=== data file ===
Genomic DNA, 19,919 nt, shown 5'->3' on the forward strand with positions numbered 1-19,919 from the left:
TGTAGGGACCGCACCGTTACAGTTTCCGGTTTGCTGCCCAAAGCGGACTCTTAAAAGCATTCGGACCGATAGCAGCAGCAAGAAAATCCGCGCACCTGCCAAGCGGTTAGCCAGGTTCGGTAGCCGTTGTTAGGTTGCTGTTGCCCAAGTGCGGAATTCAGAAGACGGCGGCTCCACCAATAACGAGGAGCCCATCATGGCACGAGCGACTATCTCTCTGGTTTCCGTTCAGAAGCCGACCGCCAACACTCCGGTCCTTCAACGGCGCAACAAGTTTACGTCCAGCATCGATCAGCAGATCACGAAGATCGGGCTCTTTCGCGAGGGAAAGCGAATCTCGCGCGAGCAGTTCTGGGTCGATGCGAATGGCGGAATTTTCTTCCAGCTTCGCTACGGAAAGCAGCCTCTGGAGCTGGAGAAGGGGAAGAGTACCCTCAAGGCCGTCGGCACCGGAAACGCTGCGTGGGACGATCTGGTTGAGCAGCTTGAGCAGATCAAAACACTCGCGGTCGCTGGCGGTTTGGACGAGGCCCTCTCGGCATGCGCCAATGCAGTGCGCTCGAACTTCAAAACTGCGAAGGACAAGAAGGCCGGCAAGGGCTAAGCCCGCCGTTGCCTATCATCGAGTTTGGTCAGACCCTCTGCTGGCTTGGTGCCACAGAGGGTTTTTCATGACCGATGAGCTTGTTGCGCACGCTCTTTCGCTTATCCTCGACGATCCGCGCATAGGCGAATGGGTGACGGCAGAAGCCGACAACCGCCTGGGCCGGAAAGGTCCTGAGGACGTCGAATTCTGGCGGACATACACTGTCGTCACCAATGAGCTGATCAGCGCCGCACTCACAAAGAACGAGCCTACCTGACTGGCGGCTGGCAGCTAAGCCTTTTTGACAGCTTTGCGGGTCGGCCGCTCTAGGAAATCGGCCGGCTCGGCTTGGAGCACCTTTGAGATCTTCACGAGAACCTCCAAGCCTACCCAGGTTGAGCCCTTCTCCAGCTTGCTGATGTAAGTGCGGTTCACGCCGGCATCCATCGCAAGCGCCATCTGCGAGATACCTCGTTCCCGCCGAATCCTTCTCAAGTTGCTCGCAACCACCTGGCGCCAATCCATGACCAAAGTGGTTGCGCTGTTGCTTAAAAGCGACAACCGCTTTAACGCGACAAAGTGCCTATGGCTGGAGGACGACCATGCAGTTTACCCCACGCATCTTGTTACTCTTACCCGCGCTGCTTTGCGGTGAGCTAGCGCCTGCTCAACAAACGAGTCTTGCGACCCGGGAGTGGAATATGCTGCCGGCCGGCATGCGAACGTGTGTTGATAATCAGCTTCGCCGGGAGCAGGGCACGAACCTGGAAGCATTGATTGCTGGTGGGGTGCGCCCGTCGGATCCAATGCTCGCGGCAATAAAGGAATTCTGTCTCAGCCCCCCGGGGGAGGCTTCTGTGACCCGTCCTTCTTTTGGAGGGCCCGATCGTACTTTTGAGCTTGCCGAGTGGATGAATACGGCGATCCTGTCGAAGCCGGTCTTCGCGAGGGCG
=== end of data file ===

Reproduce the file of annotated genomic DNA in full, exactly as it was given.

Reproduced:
Genomic DNA, 19,919 nt, shown 5'->3' on the forward strand with positions numbered 1-19,919 from the left:
TGTAGGGACCGCACCGTTACAGTTTCCGGTTTGCTGCCCAAAGCGGACTCTTAAAAGCATTCGGACCGATAGCAGCAGCAAGAAAATCCGCGCACCTGCCAAGCGGTTAGCCAGGTTCGGTAGCCGTTGTTAGGTTGCTGTTGCCCAAGTGCGGAATTCAGAAGACGGCGGCTCCACCAATAACGAGGAGCCCATCATGGCACGAGCGACTATCTCTCTGGTTTCCGTTCAGAAGCCGACCGCCAACACTCCGGTCCTTCAACGGCGCAACAAGTTTACGTCCAGCATCGATCAGCAGATCACGAAGATCGGGCTCTTTCGCGAGGGAAAGCGAATCTCGCGCGAGCAGTTCTGGGTCGATGCGAATGGCGGAATTTTCTTCCAGCTTCGCTACGGAAAGCAGCCTCTGGAGCTGGAGAAGGGGAAGAGTACCCTCAAGGCCGTCGGCACCGGAAACGCTGCGTGGGACGATCTGGTTGAGCAGCTTGAGCAGATCAAAACACTCGCGGTCGCTGGCGGTTTGGACGAGGCCCTCTCGGCATGCGCCAATGCAGTGCGCTCGAACTTCAAAACTGCGAAGGACAAGAAGGCCGGCAAGGGCTAAGCCCGCCGTTGCCTATCATCGAGTTTGGTCAGACCCTCTGCTGGCTTGGTGCCACAGAGGGTTTTTCATGACCGATGAGCTTGTTGCGCACGCTCTTTCGCTTATCCTCGACGATCCGCGCATAGGCGAATGGGTGACGGCAGAAGCCGACAACCGCCTGGGCCGGAAAGGTCCTGAGGACGTCGAATTCTGGCGGACATACACTGTCGTCACCAATGAGCTGATCAGCGCCGCACTCACAAAGAACGAGCCTACCTGACTGGCGGCTGGCAGCTAAGCCTTTTTGACAGCTTTGCGGGTCGGCCGCTCTAGGAAATCGGCCGGCTCGGCTTGGAGCACCTTTGAGATCTTCACGAGAACCTCCAAGCCTACCCAGGTTGAGCCCTTCTCCAGCTTGCTGATGTAAGTGCGGTTCACGCCGGCATCCATCGCAAGCGCCATCTGCGAGATACCTCGTTCCCGCCGAATCCTTCTCAAGTTGCTCGCAACCACCTGGCGCCAATCCATGACCAAAGTGGTTGCGCTGTTGCTTAAAAGCGACAACCGCTTTAACGCGACAAAGTGCCTATGGCTGGAGGACGACCATGCAGTTTACCCCACGCATCTTGTTACTCTTACCCGCGCTGCTTTGCGGTGAGCTAGCGCCTGCTCAACAAACGAGTCTTGCGACCCGGGAGTGGAATATGCTGCCGGCCGGCATGCGAACGTGTGTTGATAATCAGCTTCGCCGGGAGCAGGGCACGAACCTGGAAGCATTGATTGCTGGTGGGGTGCGCCCGTCGGATCCAATGCTCGCGGCAATAAAGGAATTCTGTCTCAGCCCCCCGGGGGAGGCTTCTGTGACCCGTCCTTCTTTTGGAGGGCCCGATCGTACTTTTGAGCTTGCCGAGTGGATGAATACGGCGATCCTGTCGAAGCCGGTCTTCGCGAGGGCG